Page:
“When vision first evolved, it must have supported some tasks,” says Garm. “What behaviours could you control with a very crude image? Detecting large predators? They move fast and you’d need fast vision.” And to process images quickly, you’d need a decent amount of brainpower—something that the owners of the first eyes probably lacked.

An alternative, and one that Nilsson has championed, is that the first eyes evolved to detect large, stationary objects, so that animals could recognise their habitats and find their way home. “To do that, you only need poor eyesight,” says Garm. A starfish, guided back to a reef by its five arm-tip eyes, could be giving us an example of what the first visual systems were used for.

Reference: Garm & Nilsson. 2013. Visual navigation in starfish: first evidence for the use of vision and eyes in starfish. Proc Roy Soc B http://dx.doi.org/10.1098/rspb.2013.3011

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How A Fish Unleashed Its Evolutionary Potential And Went Blind

I’ve been to fancy restaurants where dozens of cooks toil away in the kitchen. They have their own quirks and varying degrees of skill but they all produce the same plates of food—those dictated by the head chef. He or she ensures that their recipes are followed to exacting specifications. I’ve sometimes wondered what would happen if you deposed the head chef, and let the others loose to play around with the recipes. Some would produce culinary disasters, but a precious few would probably create gastronomic triumphs.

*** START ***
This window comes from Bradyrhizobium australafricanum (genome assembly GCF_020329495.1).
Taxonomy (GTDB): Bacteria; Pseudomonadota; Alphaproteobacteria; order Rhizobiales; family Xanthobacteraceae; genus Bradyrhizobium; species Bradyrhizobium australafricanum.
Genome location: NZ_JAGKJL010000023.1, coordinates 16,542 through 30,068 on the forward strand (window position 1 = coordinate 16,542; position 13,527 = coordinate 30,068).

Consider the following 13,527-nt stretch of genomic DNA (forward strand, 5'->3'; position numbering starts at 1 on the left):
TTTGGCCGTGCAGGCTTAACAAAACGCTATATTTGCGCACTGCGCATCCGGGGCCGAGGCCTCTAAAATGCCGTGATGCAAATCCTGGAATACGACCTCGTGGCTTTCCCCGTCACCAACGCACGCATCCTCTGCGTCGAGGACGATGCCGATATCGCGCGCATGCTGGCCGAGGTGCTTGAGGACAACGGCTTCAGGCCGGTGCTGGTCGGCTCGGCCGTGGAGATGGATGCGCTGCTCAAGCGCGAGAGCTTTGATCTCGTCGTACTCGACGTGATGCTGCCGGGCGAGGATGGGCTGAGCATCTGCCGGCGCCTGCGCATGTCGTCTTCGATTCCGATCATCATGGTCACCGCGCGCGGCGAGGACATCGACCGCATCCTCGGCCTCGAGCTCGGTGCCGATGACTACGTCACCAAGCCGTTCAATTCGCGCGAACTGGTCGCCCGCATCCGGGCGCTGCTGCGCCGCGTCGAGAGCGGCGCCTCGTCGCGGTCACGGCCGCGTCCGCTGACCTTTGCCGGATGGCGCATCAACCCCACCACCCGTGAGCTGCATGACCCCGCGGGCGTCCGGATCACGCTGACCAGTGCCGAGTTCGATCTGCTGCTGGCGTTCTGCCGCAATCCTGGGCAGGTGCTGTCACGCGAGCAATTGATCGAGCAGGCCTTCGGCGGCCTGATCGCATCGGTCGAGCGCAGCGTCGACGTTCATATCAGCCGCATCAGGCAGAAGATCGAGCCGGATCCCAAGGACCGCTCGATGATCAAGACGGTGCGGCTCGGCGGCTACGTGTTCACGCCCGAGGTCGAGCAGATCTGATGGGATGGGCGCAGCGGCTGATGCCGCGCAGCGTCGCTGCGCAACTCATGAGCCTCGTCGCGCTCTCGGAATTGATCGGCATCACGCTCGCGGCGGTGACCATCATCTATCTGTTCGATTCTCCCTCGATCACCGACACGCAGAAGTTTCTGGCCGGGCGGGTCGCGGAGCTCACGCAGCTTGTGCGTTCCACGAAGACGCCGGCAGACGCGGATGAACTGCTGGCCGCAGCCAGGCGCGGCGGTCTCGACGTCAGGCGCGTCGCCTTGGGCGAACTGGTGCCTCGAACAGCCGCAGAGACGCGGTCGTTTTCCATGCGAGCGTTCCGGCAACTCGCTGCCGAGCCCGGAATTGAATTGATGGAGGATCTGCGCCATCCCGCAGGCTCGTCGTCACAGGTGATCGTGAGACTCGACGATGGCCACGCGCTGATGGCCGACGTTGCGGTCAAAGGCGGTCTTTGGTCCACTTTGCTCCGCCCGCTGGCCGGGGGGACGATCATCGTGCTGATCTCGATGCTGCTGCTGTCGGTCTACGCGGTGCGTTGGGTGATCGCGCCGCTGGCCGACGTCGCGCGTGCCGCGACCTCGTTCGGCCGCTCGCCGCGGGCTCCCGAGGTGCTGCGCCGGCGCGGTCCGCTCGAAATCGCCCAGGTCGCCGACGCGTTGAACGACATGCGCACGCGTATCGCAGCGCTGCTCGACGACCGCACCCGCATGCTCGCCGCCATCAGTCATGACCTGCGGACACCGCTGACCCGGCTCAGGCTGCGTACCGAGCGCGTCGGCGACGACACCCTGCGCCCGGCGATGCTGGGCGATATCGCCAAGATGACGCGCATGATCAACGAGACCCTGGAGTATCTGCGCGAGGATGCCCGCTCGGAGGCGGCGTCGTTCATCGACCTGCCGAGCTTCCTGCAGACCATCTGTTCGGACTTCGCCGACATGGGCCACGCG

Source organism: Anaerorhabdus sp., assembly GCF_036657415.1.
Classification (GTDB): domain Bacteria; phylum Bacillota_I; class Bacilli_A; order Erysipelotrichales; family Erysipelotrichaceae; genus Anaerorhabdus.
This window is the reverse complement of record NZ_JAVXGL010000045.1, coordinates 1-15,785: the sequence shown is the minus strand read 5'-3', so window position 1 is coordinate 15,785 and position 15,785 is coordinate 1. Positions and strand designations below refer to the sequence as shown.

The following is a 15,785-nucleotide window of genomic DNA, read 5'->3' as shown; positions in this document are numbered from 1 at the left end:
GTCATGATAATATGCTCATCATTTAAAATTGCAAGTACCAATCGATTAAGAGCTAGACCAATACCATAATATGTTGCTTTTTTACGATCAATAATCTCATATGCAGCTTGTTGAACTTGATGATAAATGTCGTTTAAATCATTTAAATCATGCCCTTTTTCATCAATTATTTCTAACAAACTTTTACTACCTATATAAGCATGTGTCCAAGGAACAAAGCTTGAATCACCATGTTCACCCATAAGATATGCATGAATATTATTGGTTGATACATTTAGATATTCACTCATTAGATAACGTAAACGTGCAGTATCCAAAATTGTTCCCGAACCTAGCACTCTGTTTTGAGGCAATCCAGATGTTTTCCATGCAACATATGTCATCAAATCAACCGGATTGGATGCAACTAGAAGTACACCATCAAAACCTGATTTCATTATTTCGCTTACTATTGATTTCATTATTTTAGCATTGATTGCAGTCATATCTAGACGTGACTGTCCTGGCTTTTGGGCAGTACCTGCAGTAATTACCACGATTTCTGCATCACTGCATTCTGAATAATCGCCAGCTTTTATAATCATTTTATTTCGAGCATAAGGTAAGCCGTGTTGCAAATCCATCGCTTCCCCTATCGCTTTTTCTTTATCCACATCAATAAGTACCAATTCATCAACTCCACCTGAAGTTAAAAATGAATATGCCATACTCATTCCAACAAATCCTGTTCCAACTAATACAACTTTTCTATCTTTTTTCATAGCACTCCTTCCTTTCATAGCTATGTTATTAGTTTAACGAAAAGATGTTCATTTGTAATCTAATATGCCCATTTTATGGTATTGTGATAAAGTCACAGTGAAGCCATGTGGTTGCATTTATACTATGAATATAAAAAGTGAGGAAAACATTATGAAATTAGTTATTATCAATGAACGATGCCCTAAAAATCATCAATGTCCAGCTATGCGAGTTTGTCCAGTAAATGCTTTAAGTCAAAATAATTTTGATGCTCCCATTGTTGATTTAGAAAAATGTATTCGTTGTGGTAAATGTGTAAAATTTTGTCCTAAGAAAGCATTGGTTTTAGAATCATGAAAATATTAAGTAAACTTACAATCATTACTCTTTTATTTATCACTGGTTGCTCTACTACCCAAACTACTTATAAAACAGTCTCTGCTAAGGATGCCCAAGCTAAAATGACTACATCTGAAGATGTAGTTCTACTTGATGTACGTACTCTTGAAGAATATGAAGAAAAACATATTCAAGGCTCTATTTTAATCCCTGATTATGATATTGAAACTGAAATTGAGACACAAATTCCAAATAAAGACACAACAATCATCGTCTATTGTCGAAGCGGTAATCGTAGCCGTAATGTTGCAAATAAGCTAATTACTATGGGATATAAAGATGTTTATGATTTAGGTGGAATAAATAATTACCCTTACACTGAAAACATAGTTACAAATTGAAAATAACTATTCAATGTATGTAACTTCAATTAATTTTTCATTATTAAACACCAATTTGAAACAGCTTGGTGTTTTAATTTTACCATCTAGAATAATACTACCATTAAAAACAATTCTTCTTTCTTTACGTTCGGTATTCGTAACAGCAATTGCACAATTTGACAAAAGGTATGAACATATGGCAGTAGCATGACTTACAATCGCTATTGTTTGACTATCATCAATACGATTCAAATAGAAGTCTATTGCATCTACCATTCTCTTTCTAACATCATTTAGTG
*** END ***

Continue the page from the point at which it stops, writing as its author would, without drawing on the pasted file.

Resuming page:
That’s roughly what a scientist named Conrad Waddington did in the 1950s, but rather than deposing chefs, he stressed some fruit fly pupae with bursts of heat or chemicals. When the adult flies emerged, they had an array of weird features, like broken veins in their wings or extra body segments.

The genes for these odd traits hadn’t arisen out of the blue; they were already there in the flies, but their effects were somehow being masked. They were like the underling cooks in the fancy kitchen, committed to enacting the same recipes regardless of their own variation. When Waddington heated or chemically treated the flies, he lifted this repression and allowed their hidden genetic variation to manifest as physical variations.